When it comes to your Christmas light displays, a little enthusiasm goes a long way. Your outdoor display will warm the hearts of neighbors and passersby alike. Your indoor displays will add to your family photographs, and they’ll put guests in a festive mood. Now that LED lights have come a long way, electricity use can be cut way back as well. Here are some tips for hanging those lights. Make your displays that much more dynamic while saving time for those other holiday preparations.
Exterior Lighting Tips
One key to a successful outdoor display is committing to measuring your yard or spaces you want to decorate. Take measurements in order to have a good idea of how many lights to buy. Decide on traditional incandescents or newer LEDs. The LED lights will usually cost a little more, but they will often consume 80 to 90 percent less electricity. They’ll easily pay for themselves over a couple of seasons. Consider “net” lights for shrubbery. The lights are distributed along the netting so that they’ll provide fairly even lighting across the bushes, hedges, and shrubs. Special LED “trunk” lights can be effectively used when wrapping any vertical elements in your yard.
Line up these items:
- Outdoor extension cords
- Outdoor timer
- Outdoor power stakes(s)
- Work gloves
- Hardware – clips, hooks, stakes, wire, adhesives
- A Ladder – consider both a step ladder and an extension ladder
Here are some of the areas that can be effectively illuminated:
- Lining walkways, the driveway, and other paths
- Around planters and windows
- Extensively around your front door – this is a most important spot
- The edge of the roofline
- On bushes, typically using “net lights”
- On trees of all sizes
- Wrapped around pillars and posts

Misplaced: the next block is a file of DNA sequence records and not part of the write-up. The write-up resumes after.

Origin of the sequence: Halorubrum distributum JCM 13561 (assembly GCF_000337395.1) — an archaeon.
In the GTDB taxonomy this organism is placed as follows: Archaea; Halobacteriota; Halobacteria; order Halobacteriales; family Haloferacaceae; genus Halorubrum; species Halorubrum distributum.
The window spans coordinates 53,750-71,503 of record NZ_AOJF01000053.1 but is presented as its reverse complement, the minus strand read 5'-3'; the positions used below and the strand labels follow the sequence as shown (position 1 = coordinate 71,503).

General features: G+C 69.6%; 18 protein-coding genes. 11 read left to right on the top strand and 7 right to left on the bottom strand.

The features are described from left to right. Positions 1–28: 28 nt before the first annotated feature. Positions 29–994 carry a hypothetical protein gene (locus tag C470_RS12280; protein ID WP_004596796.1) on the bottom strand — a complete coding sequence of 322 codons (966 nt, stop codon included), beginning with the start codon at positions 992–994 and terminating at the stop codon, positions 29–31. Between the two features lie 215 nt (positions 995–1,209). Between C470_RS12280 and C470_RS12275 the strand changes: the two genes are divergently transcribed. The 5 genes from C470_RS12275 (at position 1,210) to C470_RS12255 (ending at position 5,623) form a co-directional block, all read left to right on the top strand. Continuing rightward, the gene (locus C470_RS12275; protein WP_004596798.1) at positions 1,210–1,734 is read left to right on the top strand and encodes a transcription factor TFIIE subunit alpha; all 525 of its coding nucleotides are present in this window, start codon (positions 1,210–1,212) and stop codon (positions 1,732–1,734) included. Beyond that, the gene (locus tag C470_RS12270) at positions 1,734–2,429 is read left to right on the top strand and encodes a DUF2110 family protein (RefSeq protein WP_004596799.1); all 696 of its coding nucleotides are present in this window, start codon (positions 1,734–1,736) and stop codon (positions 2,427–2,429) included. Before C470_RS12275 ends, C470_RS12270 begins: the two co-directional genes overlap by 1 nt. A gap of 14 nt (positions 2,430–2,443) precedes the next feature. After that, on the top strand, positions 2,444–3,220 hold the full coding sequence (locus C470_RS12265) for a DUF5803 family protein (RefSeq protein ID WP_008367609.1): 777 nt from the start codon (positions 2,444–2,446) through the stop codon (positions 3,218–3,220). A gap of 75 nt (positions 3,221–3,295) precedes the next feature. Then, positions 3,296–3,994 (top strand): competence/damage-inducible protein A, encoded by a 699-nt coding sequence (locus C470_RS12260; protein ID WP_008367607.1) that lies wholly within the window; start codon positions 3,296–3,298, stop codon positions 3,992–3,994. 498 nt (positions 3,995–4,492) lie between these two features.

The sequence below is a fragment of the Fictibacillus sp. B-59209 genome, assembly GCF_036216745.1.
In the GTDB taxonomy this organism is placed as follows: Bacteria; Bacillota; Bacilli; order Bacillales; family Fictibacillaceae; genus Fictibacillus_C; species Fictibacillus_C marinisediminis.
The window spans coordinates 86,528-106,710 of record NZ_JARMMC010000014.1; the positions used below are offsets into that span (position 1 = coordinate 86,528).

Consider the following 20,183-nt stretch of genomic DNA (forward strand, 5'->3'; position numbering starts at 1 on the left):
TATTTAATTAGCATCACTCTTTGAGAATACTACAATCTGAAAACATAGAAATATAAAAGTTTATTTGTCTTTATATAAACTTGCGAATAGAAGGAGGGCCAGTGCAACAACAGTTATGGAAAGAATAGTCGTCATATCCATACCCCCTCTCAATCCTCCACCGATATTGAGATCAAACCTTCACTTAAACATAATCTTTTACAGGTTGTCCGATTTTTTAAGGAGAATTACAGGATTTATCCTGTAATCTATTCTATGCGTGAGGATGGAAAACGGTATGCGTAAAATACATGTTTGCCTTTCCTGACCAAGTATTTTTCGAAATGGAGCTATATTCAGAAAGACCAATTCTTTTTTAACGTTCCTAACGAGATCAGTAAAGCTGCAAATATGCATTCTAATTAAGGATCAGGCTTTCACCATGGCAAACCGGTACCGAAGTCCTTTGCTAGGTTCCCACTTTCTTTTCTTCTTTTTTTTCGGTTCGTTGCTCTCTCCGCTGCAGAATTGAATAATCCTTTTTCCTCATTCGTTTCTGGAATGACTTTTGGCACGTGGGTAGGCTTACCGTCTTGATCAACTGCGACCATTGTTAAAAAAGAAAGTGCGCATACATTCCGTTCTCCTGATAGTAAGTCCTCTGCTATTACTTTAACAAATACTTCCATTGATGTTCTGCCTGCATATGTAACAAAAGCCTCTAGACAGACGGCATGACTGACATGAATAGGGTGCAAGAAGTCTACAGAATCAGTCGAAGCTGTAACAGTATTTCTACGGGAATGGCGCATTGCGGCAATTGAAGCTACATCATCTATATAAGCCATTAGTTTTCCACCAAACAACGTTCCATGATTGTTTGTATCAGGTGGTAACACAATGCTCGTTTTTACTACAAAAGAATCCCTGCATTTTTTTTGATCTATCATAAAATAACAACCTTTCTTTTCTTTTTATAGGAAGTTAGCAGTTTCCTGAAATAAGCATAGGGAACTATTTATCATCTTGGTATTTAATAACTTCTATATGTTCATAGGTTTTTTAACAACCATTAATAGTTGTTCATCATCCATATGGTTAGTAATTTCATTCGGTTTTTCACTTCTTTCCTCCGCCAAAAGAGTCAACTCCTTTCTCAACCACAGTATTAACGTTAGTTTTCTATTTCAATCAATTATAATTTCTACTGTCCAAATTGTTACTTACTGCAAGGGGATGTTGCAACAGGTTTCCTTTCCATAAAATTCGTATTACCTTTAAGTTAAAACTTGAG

Exterior tips for decorating success: Employ a partner or two! Plug in all those lights and cords to confirm that everything is operational. Replace missing or burnt-out bulbs. Toss out any damaged light strands.
Work during the daytime for safety. When wrapping trees, posts, and pillars, always start at the top. Secure light strands with adhesive and/or wire. Roofline light clips need to be installed correctly, so carefully review the directions. With everything outside connected to a timer or two, your display can operate on “autopilot” throughout the season.
Interior Lighting Tips
Now, it’s time to head indoors. Let’s see what we can do to transform your Nashville home’s interior. Get that tape measure out again to calculate how many light strands you’ll need. For every 1.5 feet of Christmas tree height, figure on about 100-200 lights, fewer if you’re using larger incandescent bulbs. You’ll need these supplies for your indoor decorating efforts:
- Twist ties can provide better positioning of tree lights than just balancing strands on the branches
- Transparent tape can attach lights to windows and certain tues of walls
- Tacks can come in handy on walls that you don’t mind poking holes into
Consider some of these spots for inclusion in your indoor display:
- On the Christmas tree, of course
- On wreaths; battery-operated lights work well here
- Lights run by batteries work well around windows as well
- Around the bedroom walls
- Around the fireplace mantel
- Up and down stair rails
Indoor prep tips: Unwrap and untangle all those light strands. Plug them in right away to see that they are working. Replace missing or burnt-out bulbs. Watch for frayed wires; dispose of any light strands that have any. Tacks, if used, should be positioned so that the wires simply rest on top of them. Again, battery-operated lights can greatly simplify some of your indoor decorating efforts.